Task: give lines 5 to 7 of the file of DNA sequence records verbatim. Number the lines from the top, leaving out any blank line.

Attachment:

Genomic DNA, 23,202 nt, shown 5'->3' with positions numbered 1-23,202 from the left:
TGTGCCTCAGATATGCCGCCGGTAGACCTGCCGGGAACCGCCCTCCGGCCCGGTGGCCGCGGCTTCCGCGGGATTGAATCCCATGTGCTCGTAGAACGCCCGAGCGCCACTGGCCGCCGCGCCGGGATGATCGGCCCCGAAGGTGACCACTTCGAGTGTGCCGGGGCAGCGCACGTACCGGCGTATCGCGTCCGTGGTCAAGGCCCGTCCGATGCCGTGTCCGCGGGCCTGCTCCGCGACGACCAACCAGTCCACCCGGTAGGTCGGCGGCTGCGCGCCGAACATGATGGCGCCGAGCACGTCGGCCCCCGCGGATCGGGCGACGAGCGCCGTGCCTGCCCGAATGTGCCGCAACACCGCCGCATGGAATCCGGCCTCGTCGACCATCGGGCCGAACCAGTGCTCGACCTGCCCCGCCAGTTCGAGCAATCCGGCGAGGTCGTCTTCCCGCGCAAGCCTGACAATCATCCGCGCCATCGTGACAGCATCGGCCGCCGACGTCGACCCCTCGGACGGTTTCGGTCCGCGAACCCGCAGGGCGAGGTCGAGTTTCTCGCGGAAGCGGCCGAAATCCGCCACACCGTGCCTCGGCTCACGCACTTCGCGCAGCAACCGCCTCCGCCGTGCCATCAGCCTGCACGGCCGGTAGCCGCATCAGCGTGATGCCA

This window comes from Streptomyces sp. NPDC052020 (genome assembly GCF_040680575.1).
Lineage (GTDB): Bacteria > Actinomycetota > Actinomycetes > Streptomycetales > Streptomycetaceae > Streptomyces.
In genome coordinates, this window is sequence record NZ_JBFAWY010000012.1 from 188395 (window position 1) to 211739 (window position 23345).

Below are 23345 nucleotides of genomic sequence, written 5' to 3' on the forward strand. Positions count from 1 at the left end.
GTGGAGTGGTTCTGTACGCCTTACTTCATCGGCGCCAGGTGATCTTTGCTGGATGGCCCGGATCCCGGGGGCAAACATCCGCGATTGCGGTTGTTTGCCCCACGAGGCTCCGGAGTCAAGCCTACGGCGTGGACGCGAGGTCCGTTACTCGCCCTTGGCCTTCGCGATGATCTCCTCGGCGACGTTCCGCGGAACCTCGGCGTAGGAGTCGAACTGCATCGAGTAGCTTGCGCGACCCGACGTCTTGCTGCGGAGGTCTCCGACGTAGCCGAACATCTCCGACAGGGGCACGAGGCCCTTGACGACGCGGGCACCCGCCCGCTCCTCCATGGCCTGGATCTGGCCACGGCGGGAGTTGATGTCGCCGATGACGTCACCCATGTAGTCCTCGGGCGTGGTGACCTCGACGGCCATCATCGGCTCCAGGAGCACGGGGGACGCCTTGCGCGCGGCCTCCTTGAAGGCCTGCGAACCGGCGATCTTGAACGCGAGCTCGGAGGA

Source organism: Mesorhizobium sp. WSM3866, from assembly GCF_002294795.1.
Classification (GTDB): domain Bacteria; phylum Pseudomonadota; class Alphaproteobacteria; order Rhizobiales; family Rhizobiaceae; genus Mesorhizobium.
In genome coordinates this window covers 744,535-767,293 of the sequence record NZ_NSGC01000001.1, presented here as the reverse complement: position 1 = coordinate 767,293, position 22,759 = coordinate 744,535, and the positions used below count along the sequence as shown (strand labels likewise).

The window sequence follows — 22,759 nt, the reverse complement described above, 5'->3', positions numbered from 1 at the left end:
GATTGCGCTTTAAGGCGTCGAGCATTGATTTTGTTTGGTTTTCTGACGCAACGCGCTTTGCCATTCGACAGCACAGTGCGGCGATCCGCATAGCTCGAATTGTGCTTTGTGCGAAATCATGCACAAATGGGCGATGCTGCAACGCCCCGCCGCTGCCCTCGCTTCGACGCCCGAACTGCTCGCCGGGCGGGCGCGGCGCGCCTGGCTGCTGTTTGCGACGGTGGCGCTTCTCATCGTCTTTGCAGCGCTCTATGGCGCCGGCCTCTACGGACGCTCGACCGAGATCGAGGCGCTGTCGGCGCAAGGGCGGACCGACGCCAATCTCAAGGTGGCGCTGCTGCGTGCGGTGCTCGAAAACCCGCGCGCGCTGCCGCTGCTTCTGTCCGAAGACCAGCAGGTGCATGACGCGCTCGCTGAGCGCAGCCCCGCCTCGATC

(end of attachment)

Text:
In genome coordinates, this window is sequence record NZ_JBFAWY010000012.1 from 188395 (window position 1) to 211739 (window position 23345).

Below are 23345 nucleotides of genomic sequence, written 5' to 3' on the forward strand. Positions count from 1 at the left end.
GTGGAGTGGTTCTGTACGCCTTACTTCATCGGCGCCAGGTGATCTTTGCTGGATGGCCCGGATCCCGGGGGCAAACATCCGCGATTGCGGTTGTTTGCCCCACGAGGCTCCGGAGTCAAGCCTACGGCGTGGACGCGAGGTCCGTTACTCGCCCTTGGCCTTCGCGATGATCTCCTCGGCGACGTTCCGCGGAACCTCGGCGTAGGAGTCGAACTGCATCGAGTAGCTTGCGCGACCCGACGTCTTGCTGCGGAGGTCTCCGACGTAGCCGAACATCTCCGACAGGGGCACGAGGCCCTTGACGACGCGGGCACCCGCCCGCTCCTCCATGGCCTGGATCTGGCCACGGCGGGAGTTGATGTCGCCGATGACGTCACCCATGTAGTCCTCGGGCGTGGTGACCTCGACGGCCATCATCGGCTCCAGGAGCACGGGGGACGCCTTGCGCGCGGCCTCCTTGAAGGCCTGCGAACCGGCGATCTTGAACGCGAGCTCGGAGGA